“I know all the fowls of the mountains: and the wild beasts of the field are mine.”
There are 13 species of a brightly plumed little songbird known as the fairy wren. The birds are found in Australia and New Guinea. So colorful are their feathers that the various species go by names like “superb,” “splendid” and “lovely.” However, even more noteworthy is the birds’ unusual behavior.
A male courting a female will bring her a flower petal. The petal usually matches his color or is a deeply contrasting color. Normally a perky little bird with an upright tail, when courting he lowers his tail and creeps around close to the ground. As he twists his body back and forth, he puffs out his cheek feathers. If the female accepts his courting, she builds their nest alone, lining it with bright parrot feathers. While they mate for life, they are not known for fidelity to their mates. When mature, females will go off on their own, but males may stay with their parents for a year or more. Their main duty is to guard the family nest. If danger approaches the nest, the guard will puff up his wings, lower his tail and scuttle through dry grass, pretending to be a mouse. The idea is to lure the predator away from the nest.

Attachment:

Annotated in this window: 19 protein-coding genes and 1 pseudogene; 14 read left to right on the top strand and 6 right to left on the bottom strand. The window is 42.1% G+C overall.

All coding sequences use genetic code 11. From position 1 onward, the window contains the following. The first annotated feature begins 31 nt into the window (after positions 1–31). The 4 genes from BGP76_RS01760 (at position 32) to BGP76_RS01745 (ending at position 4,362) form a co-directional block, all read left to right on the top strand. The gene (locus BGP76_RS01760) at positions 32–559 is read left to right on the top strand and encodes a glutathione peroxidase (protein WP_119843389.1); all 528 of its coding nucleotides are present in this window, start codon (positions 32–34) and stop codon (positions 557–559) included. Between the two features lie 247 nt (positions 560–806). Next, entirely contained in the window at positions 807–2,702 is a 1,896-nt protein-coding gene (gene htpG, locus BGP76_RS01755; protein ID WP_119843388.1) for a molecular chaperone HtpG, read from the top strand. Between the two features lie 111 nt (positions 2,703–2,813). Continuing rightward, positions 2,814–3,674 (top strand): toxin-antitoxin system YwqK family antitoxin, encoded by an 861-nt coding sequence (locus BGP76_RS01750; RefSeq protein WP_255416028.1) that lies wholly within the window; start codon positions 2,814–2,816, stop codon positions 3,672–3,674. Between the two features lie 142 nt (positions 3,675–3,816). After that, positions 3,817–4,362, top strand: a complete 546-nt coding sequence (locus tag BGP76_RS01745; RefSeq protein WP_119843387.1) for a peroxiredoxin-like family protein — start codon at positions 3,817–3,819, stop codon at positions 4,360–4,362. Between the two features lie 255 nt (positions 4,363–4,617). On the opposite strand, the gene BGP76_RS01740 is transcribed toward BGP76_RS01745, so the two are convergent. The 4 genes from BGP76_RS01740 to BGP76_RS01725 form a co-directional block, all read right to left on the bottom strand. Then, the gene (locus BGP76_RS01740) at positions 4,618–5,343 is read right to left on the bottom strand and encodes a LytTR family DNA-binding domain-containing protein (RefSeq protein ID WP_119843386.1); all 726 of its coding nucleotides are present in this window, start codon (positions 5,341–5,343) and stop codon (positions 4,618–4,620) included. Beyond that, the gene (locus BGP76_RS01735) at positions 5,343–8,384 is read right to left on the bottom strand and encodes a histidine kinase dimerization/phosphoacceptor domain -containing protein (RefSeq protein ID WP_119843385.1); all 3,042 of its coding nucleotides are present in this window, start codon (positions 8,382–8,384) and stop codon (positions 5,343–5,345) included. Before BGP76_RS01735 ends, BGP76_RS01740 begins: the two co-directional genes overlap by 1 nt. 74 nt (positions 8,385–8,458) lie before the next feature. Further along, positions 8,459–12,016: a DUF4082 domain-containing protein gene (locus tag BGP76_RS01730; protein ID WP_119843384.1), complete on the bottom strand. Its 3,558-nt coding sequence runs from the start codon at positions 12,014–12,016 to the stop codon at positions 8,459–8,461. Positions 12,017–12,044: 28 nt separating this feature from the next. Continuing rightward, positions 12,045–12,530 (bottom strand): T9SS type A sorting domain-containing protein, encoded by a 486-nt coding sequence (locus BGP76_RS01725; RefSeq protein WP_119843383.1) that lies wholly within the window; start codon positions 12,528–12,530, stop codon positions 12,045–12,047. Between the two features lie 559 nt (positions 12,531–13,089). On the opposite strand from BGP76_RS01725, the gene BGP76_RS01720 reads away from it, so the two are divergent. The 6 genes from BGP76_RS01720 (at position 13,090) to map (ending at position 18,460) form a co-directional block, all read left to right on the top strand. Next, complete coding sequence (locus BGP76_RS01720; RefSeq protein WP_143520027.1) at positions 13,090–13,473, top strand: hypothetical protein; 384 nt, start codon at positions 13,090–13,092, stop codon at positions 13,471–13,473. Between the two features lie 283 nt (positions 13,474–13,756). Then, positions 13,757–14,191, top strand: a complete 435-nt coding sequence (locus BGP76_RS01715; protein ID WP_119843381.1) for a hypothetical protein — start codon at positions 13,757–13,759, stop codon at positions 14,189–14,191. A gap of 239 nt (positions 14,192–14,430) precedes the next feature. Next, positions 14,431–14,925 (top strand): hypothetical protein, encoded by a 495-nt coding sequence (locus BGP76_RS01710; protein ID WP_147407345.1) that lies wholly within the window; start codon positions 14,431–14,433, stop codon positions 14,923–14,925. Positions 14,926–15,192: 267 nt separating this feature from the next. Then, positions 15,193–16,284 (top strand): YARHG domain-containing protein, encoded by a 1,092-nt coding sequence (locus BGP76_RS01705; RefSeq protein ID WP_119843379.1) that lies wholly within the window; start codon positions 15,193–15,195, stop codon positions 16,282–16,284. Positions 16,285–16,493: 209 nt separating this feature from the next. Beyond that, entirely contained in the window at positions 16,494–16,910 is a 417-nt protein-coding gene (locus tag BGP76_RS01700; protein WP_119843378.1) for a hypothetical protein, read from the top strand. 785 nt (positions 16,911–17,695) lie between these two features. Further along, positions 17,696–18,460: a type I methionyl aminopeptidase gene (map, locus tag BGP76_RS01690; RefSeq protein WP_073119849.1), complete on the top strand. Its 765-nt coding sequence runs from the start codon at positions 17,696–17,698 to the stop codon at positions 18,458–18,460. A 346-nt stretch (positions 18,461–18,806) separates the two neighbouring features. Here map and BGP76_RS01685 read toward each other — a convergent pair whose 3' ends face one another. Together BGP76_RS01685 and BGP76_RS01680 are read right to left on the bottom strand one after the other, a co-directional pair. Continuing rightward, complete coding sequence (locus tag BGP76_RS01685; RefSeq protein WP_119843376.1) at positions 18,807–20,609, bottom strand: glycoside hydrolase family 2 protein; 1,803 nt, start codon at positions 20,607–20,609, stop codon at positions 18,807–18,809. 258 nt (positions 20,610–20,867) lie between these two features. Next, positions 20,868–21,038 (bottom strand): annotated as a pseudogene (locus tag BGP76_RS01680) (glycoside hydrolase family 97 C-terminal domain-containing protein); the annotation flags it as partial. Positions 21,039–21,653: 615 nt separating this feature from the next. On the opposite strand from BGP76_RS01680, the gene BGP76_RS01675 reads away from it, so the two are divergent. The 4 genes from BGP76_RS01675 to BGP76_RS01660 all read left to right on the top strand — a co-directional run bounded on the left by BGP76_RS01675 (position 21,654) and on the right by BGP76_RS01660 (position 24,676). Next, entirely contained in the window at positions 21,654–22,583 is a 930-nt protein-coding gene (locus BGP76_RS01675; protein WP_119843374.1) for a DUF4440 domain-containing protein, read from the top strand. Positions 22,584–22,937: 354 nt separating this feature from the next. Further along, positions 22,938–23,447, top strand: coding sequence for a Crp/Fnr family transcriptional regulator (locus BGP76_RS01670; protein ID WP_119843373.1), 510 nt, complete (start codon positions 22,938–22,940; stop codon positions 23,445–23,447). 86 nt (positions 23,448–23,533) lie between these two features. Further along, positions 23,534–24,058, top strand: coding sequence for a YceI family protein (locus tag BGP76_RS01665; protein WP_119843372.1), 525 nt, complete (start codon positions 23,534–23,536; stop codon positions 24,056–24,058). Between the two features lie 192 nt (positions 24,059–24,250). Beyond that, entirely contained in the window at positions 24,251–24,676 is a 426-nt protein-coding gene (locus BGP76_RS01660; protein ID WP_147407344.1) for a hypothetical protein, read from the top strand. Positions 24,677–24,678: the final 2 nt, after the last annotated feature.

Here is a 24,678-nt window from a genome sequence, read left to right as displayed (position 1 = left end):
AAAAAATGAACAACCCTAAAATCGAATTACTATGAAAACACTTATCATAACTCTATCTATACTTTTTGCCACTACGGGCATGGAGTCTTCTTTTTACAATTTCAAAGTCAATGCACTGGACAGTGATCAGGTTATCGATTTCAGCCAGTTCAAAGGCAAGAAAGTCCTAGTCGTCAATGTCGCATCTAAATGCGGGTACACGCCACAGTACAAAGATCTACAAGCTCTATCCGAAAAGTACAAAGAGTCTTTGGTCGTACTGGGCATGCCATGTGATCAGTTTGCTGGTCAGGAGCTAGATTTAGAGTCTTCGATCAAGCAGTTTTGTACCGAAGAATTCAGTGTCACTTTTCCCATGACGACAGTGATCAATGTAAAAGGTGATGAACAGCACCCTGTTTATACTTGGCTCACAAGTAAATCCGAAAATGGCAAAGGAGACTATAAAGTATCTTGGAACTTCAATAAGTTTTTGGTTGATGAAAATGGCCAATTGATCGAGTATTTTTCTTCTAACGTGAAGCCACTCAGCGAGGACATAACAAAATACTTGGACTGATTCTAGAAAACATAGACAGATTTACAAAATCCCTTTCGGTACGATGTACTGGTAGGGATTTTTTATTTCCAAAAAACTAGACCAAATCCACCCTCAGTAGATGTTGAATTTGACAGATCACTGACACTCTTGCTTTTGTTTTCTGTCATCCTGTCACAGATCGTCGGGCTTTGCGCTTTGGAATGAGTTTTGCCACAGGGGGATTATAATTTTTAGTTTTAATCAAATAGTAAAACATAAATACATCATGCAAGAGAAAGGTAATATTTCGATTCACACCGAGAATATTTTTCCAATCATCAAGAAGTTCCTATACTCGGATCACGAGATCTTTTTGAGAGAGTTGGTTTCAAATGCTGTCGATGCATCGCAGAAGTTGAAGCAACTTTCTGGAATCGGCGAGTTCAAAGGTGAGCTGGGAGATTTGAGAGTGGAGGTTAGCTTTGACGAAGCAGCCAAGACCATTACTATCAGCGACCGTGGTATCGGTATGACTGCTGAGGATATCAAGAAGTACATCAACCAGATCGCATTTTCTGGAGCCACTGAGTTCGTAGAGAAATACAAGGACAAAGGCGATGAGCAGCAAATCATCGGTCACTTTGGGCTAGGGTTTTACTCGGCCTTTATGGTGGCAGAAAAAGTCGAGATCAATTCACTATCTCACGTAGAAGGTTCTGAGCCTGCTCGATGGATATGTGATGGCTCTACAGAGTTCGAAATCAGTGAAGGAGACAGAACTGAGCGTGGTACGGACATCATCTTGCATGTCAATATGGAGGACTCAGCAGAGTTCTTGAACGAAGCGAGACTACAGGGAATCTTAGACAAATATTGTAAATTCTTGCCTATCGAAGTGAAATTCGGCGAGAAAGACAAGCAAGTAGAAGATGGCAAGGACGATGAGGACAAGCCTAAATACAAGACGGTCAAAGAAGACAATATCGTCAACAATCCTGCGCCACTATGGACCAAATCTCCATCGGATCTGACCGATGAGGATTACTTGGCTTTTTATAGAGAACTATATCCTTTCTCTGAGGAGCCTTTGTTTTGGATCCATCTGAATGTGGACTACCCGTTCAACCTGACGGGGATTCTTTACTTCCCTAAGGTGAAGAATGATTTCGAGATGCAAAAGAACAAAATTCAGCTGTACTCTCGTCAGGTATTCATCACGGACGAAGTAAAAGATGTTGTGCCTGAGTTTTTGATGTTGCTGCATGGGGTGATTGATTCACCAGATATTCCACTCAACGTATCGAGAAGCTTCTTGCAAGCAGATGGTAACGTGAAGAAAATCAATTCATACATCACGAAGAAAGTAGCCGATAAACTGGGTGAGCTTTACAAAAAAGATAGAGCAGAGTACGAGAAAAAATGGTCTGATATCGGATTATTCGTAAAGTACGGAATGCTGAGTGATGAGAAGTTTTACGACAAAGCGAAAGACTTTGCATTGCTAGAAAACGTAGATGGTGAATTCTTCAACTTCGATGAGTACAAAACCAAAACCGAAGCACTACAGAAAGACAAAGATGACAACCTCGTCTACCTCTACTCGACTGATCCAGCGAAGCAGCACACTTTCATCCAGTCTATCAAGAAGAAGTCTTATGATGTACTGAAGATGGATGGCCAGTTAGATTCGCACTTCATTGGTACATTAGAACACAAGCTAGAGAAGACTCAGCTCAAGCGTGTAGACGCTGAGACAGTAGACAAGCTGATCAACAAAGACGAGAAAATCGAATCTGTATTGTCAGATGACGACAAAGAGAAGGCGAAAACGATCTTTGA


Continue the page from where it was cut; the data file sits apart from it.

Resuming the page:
The beauty and unusual behavior of these little birds testifies to more than God’s creativity and love for beauty. They remind us of the beauty that was lost to God’s creation when it was tainted by man’s sin. Thankfully, some of that beauty that was lost can return to our lives through the forgiveness of sins that is found in Jesus Christ.
Dear Father, I thank You for the beauty of Your creation and for giving me the forgiveness of sins in Jesus Christ. Amen.
Natural History, 11/94, pp. 56 62, “Faithful Philanderers.” Photo: Superb blue fairy-wren. Courtesy of Benjamint444. (CC-BY-SA 3.0)